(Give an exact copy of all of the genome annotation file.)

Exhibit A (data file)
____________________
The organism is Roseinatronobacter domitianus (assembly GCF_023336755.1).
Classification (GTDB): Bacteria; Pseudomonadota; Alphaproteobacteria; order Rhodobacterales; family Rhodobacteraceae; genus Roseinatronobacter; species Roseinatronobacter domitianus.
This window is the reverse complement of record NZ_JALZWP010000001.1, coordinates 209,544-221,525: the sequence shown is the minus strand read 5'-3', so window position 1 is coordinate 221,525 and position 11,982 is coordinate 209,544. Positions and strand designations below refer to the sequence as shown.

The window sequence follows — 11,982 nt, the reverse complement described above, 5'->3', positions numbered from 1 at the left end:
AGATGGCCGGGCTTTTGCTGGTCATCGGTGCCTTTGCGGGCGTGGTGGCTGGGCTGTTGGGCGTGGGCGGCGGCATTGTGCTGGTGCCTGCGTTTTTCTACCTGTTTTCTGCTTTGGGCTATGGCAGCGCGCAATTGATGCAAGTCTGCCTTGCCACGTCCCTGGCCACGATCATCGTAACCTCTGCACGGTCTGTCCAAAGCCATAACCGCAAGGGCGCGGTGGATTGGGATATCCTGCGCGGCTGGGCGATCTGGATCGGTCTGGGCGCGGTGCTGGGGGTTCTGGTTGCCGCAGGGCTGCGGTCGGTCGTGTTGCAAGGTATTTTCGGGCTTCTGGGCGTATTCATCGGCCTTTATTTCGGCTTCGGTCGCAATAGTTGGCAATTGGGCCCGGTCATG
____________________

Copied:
The organism is Roseinatronobacter domitianus (assembly GCF_023336755.1).
Classification (GTDB): Bacteria; Pseudomonadota; Alphaproteobacteria; order Rhodobacterales; family Rhodobacteraceae; genus Roseinatronobacter; species Roseinatronobacter domitianus.
This window is the reverse complement of record NZ_JALZWP010000001.1, coordinates 209,544-221,525: the sequence shown is the minus strand read 5'-3', so window position 1 is coordinate 221,525 and position 11,982 is coordinate 209,544. Positions and strand designations below refer to the sequence as shown.

The window sequence follows — 11,982 nt, the reverse complement described above, 5'->3', positions numbered from 1 at the left end:
AGATGGCCGGGCTTTTGCTGGTCATCGGTGCCTTTGCGGGCGTGGTGGCTGGGCTGTTGGGCGTGGGCGGCGGCATTGTGCTGGTGCCTGCGTTTTTCTACCTGTTTTCTGCTTTGGGCTATGGCAGCGCGCAATTGATGCAAGTCTGCCTTGCCACGTCCCTGGCCACGATCATCGTAACCTCTGCACGGTCTGTCCAAAGCCATAACCGCAAGGGCGCGGTGGATTGGGATATCCTGCGCGGCTGGGCGATCTGGATCGGTCTGGGCGCGGTGCTGGGGGTTCTGGTTGCCGCAGGGCTGCGGTCGGTCGTGTTGCAAGGTATTTTCGGGCTTCTGGGCGTATTCATCGGCCTTTATTTCGGCTTCGGTCGCAATAGTTGGCAATTGGGCCCGGTCATG